Boost Size-Change Efficiency with IO-Link Magnetic Encoders and Visualization

In many industries, especially in Packaging, the need to minimize capital equipment costs drives engineers to implement low-cost, manual methods of size change (also called format change) on their machinery. In most cases, this means hand-driven cranks with mechanical dial pointers and/or mechanical revolution counters.

While cost is saved on the procurement side, cost is also shifted over to the operational side. Plant management is left with the task of keeping accurate records of various machine set-ups needed to run different products, as well as the task of training machine operators to perform all machine set-ups correctly. It doesn’t always go as smoothly as expected, and machine reformatting can result in longer downtime than planned, machine stoppages, and possibly excessive scrap.

The key to size-change improvement is capturing the linear movements of the machine components and bringing them into the control system, and then providing “smart” visual feedback to the machine operator during setup. For capturing machine position, a robust and cost-effective magnetic linear encoder is ideal. However, traditional linear encoders deliver an A-B quadrature incremental signal, which requires re-homing upon start-up or after a power loss. What’s needed is an absolute encoder signal, but that brings other challenges such as the cost and complexity of implementing an absolute signal like SSI (Synchronous Serial Interface).

Fortunately, there’s a new encoder interface BML SL1 Absolute Magnetic Encoder with IO-Linkoption that eliminates the problem of non-absolute feedback and the hassle of absolute position signal interface: IO-Link. IO-Link is a multi-vendor, non-proprietary, device-level serial digital interface that can be aggregated onto today’s Ethernet industrial networks. Magnetic linear encoders are now available that feature absolute position indication combined with the ease and convenience of the IO-Link communication protocol.

Now we just need to provide visual feedback to the machine operator regarding which direction and how far to turn the hand cranks. Once smartlight_18x18_300dpiagain, IO-Link provides the answer in the form of an IO-Link-enabled, fully programmable multi-segment LED stack light. When a new machine set up is required, the position parameters are stored in the controller. The controller communicates over IO-Link to the LED stack lights, indicating to the operator which dials need to be turned and in which direction. For example, a horizontally mounted stack light could be lit red on the right half, indicating that the dial needs to be turned to the right. As the position moves closer to the proper setting, the red segments count down until the entire stack light goes green, indicating that the correct position for that axis has been reached. No paper records to maintain and store, and very little training required with the intuitive operator visualization.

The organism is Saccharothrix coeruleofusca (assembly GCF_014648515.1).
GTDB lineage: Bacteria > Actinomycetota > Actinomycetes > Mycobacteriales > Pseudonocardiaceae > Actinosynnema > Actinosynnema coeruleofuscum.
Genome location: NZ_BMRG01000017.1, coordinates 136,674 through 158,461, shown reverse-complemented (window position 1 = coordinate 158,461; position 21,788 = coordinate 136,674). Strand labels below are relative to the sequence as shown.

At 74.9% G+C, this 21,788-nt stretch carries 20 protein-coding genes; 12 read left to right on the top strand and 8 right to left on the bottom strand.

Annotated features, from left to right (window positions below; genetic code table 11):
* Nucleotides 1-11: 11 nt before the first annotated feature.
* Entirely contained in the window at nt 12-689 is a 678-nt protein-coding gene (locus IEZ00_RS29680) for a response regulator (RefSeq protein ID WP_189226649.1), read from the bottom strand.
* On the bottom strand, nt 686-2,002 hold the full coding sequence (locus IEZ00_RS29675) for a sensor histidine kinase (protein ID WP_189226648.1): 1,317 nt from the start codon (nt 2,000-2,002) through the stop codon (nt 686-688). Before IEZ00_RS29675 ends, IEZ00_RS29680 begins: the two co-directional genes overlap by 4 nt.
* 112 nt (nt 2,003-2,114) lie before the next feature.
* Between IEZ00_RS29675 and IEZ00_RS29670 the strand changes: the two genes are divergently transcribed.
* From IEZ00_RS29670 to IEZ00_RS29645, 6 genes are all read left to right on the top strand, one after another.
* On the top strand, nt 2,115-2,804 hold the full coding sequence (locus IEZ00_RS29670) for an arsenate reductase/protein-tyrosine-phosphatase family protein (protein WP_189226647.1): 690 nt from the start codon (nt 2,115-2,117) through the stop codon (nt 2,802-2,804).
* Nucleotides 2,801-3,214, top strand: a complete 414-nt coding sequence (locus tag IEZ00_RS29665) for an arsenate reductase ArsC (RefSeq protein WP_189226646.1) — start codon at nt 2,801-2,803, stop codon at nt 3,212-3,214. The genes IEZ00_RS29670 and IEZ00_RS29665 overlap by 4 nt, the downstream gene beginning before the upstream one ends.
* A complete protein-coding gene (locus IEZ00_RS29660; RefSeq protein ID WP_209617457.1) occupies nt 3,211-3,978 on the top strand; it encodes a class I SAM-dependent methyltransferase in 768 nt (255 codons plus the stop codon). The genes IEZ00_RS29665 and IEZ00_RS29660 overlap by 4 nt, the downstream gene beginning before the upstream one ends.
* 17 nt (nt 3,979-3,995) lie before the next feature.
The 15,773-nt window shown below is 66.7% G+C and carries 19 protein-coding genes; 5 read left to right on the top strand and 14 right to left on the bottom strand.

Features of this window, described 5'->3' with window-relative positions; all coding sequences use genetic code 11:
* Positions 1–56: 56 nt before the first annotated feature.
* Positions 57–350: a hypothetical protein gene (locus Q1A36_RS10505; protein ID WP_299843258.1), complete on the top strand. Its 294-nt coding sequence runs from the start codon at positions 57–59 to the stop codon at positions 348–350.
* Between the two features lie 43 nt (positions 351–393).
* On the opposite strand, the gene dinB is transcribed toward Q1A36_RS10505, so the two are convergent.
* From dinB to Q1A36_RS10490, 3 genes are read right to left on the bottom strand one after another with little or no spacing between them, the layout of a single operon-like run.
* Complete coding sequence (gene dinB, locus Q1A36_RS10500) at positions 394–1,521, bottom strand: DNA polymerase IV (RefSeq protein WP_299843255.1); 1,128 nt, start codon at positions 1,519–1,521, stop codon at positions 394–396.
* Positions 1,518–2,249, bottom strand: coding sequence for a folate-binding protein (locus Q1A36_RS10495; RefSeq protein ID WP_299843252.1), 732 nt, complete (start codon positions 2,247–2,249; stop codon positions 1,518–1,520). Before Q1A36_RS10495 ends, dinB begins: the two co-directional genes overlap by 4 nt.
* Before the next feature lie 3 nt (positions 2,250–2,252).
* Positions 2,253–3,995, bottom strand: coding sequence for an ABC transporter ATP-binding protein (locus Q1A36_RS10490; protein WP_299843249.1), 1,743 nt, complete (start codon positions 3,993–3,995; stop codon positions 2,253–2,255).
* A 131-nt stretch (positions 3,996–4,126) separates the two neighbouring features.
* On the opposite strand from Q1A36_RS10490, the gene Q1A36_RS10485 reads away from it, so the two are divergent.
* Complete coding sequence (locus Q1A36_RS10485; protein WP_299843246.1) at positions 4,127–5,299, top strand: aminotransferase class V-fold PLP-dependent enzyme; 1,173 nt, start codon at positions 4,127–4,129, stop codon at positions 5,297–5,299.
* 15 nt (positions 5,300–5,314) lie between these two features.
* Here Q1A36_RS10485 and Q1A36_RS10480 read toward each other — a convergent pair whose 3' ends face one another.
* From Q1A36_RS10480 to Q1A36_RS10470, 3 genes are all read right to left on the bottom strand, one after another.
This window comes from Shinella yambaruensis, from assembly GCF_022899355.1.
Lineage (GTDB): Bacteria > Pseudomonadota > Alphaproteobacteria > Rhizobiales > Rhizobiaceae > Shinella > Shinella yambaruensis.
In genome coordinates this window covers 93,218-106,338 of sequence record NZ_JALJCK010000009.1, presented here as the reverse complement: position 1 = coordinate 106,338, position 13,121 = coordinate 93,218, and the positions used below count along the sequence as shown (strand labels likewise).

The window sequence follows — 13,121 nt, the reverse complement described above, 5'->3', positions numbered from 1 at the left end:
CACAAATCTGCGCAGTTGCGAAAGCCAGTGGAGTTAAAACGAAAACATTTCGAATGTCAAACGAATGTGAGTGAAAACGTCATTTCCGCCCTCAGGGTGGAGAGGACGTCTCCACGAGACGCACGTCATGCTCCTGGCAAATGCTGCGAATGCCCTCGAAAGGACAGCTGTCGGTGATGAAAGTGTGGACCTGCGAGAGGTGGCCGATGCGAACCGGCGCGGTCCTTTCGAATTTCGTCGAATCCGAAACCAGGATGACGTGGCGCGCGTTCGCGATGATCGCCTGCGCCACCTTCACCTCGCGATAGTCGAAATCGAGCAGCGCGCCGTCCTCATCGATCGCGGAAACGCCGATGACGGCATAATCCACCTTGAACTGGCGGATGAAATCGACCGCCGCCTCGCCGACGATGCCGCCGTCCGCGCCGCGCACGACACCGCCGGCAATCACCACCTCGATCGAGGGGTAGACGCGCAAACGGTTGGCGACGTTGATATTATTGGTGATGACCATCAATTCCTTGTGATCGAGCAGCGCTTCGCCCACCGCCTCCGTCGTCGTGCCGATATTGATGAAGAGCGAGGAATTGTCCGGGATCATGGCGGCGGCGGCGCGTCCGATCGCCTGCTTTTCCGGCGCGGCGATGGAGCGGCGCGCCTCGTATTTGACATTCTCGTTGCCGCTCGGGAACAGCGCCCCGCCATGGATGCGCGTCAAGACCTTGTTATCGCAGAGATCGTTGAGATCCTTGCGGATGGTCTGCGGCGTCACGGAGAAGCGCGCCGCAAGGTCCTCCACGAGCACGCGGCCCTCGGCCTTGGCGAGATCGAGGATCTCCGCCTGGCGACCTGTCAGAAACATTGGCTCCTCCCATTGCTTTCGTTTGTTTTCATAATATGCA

For more information about IO-Link linear encoders click here, and to learn more about IO-Link programmable LED stack lights visit

4 (More) Smart Applications for Process Visualization

In a previous post, 3 Smart Applications for Process Visualization, we discussed how the term “process visualization” has evolved since the introduction of the SmartLight. While it can definitely be used as a stack light, its additional modes can be applied for all sorts of different operation/ process visualization tasks. Below are a few more examples we’ve come across.

Use Case #4:  Fill Level Status:

From micro-breweries to steel-mills and oil refineries, all have state-of-the art tack fill level detection systems measuring fill levels to the last millimeter or in some cases cubic inches. But when you want to take peek at the how much the reservoir is full at any given time- you have to go to the HMI in some corner to see that value. Nine times out of ten this fill indication provides you only with numerical value. What if SmartLight shows you the value visually using the level mode of operation? Then the decision to run another batch of bottle filling can be taken without going to that corner and punching some numbers. Additionally, the colors of the segments can be changed to indicate the temperature or pressure inside the tank or just different fill levels so the line supervisors can take decisions promptly on the next action.

Use Case #5: Interactive Operator Status: